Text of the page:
Have you ever felt overwhelmed by the sheer number of networks on your MetaMask wallet? I‘ve been there too.
Over time, as you explore different blockchains, you end up adding a bunch of testnets and sidechains to MetaMask. Before you know it, your network list is cluttered with chains you no longer use.
Having too many unused networks can get confusing. It increases the risk of making a transaction on the wrong network.
So it‘s good practice to clean up your network list by deleting any networks you don‘t need anymore.
In this detailed guide, I‘ll walk you through how to delete a network on MetaMask step-by-step. I‘ve also included some tips on hiding test networks without fully removing them.
Let‘s get started!
Do You Really Need to Delete That Network?
Before you go deleting networks, let‘s first understand when you should remove networks from MetaMask:
- You added a testnet to play around but don‘t need it anymore
- You tried out a sidechain that you won‘t be using going forward
- An airdrop or token claim required you to add a custom network temporarily
In these cases, it makes sense to delete the network since you likely won‘t need it again.
However, if you actively use a network, you probably want to keep it in your MetaMask.
For example, if you use Arbitrum for DeFi or xDai for cheap transactions, deleting those networks would be inconvenient.
So first decide if the network is no longer necessary before removing it.
What Happens When You Delete a Network?
When you delete a network from MetaMask, here‘s what happens:
- The network will disappear from your network drop-down menu
- You won‘t be able to switch to that network anymore
- Any site that requires that network will stop working
- Your transaction history on that network will no longer be visible
However, deleting a network does NOT affect your accounts or funds in any way. Your wallet address remains the same across networks.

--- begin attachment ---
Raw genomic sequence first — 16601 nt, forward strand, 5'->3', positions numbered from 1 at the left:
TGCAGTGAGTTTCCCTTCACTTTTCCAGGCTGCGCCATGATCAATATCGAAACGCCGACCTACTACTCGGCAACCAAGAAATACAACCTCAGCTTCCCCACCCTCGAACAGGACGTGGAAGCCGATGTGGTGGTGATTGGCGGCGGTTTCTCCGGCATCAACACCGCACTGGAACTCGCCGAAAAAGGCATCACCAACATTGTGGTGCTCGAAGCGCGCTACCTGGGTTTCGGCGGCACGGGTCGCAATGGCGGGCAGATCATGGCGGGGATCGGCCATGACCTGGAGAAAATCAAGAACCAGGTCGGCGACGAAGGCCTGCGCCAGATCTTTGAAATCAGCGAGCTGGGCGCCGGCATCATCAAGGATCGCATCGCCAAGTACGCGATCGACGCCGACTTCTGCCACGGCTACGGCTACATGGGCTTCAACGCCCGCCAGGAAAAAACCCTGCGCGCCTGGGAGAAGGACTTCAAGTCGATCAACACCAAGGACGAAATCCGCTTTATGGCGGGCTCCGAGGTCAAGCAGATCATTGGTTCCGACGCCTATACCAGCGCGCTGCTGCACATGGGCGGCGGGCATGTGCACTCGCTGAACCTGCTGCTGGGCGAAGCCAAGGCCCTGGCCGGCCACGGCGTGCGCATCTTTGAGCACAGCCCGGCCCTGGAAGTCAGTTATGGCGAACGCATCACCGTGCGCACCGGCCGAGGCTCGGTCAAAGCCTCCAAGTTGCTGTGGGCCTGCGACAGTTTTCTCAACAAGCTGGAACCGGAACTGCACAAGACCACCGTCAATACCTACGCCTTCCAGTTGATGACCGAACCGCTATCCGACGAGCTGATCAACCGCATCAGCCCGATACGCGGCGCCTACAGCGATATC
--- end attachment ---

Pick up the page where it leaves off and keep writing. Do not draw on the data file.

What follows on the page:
Your assets on that network will continue to exist. You just lose easy access to them through MetaMask.
If you ever need to access a deleted network again, you can simply re-add it using the custom RPC.
Okay, now that you know what deleting a network means, let‘s look at how to actually do it.
Step 1: Open MetaMask and Unlock Your Wallet
To get started, open the MetaMask browser extension and click to unlock your wallet.
Make sure you see your account address, network, and wallet balance before continuing.
If you haven‘t used MetaMask in a while, take a minute to refresh your memory on how it works before making any changes.
Step 2: Access Network Settings
To manage your networks, you need access MetaMask‘s network settings.
Click on your profile picture on the top right corner. This will open a drop-down menu.
From this menu, click on Settings.
This will open up the Settings page.
Step 3: Click on "Networks"
On the left sidebar of the Settings page, click on Networks.
This will display a list of all the networks currently configured on your MetaMask wallet.
Scroll down to see testnets, sidechains, or any custom networks you‘ve added in the past.
Step 4: Identify the Network You Want to Delete
Carefully look through your network list and identify which one you want to remove.
For this guide, let‘s say we want to delete the Rinkeby Test Network.
Make sure this is a network you no longer need access to on MetaMask.
Step 5: Click on the Delete Button
Once you‘ve decided on the network to remove, click on the trash can icon next to the network name.
This will trigger MetaMask to delete that network.
Note: The default Ethereum Mainnet network cannot be deleted from MetaMask. The delete option won‘t show for that.
Step 6: Confirm the Network Deletion
A popup will appear asking you to confirm the deletion. Click Delete to confirm.
This will permanently remove the network from your MetaMask wallet.
Step 7: Verify the Network Was Deleted
To verify that the network was properly deleted, go back to the main MetaMask screen and check the network drop-down menu.
The network you deleted should no longer show up in the list.
For example, I can confirm that Rinkeby was removed after deletion.
And that‘s all there is to it! With these simple steps, you can clean up your MetaMask network list by removing any unwanted networks.
Pro Tip: How to Temporarily Hide Test Networks
Deleting testnets entirely may be a bit extreme if you think you‘ll use them again later.
Luckily, MetaMask gives you the option to hide test networks instead of fully removing them. Here‘s how:
From MetaMask Settings, click on Advanced instead of Networks.